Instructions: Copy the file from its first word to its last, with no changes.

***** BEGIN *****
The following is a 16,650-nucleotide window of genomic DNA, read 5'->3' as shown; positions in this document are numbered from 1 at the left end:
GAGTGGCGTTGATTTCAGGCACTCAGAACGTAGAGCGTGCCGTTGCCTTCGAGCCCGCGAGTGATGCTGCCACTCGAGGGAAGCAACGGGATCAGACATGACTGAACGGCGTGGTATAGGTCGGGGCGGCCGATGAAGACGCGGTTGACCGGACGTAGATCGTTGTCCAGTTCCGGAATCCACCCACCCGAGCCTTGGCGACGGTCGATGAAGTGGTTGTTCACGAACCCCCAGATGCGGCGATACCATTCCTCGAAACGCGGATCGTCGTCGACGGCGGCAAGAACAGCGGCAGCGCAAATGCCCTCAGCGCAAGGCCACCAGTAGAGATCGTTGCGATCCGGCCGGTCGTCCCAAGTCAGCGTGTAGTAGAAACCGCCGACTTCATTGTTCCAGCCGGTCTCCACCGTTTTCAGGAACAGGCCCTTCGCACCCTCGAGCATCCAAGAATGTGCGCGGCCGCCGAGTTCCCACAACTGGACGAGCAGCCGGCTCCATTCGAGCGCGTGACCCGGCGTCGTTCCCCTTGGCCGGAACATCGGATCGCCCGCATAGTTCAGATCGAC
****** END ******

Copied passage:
The following is a 16,650-nucleotide window of genomic DNA, read 5'->3' as shown; positions in this document are numbered from 1 at the left end:
GAGTGGCGTTGATTTCAGGCACTCAGAACGTAGAGCGTGCCGTTGCCTTCGAGCCCGCGAGTGATGCTGCCACTCGAGGGAAGCAACGGGATCAGACATGACTGAACGGCGTGGTATAGGTCGGGGCGGCCGATGAAGACGCGGTTGACCGGACGTAGATCGTTGTCCAGTTCCGGAATCCACCCACCCGAGCCTTGGCGACGGTCGATGAAGTGGTTGTTCACGAACCCCCAGATGCGGCGATACCATTCCTCGAAACGCGGATCGTCGTCGACGGCGGCAAGAACAGCGGCAGCGCAAATGCCCTCAGCGCAAGGCCACCAGTAGAGATCGTTGCGATCCGGCCGGTCGTCCCAAGTCAGCGTGTAGTAGAAACCGCCGACTTCATTGTTCCAGCCGGTCTCCACCGTTTTCAGGAACAGGCCCTTCGCACCCTCGAGCATCCAAGAATGTGCGCGGCCGCCGAGTTCCCACAACTGGACGAGCAGCCGGCTCCATTCGAGCGCGTGACCCGGCGTCGTTCCCCTTGGCCGGAACATCGGATCGCCCGCATAGTTCAGATCGAC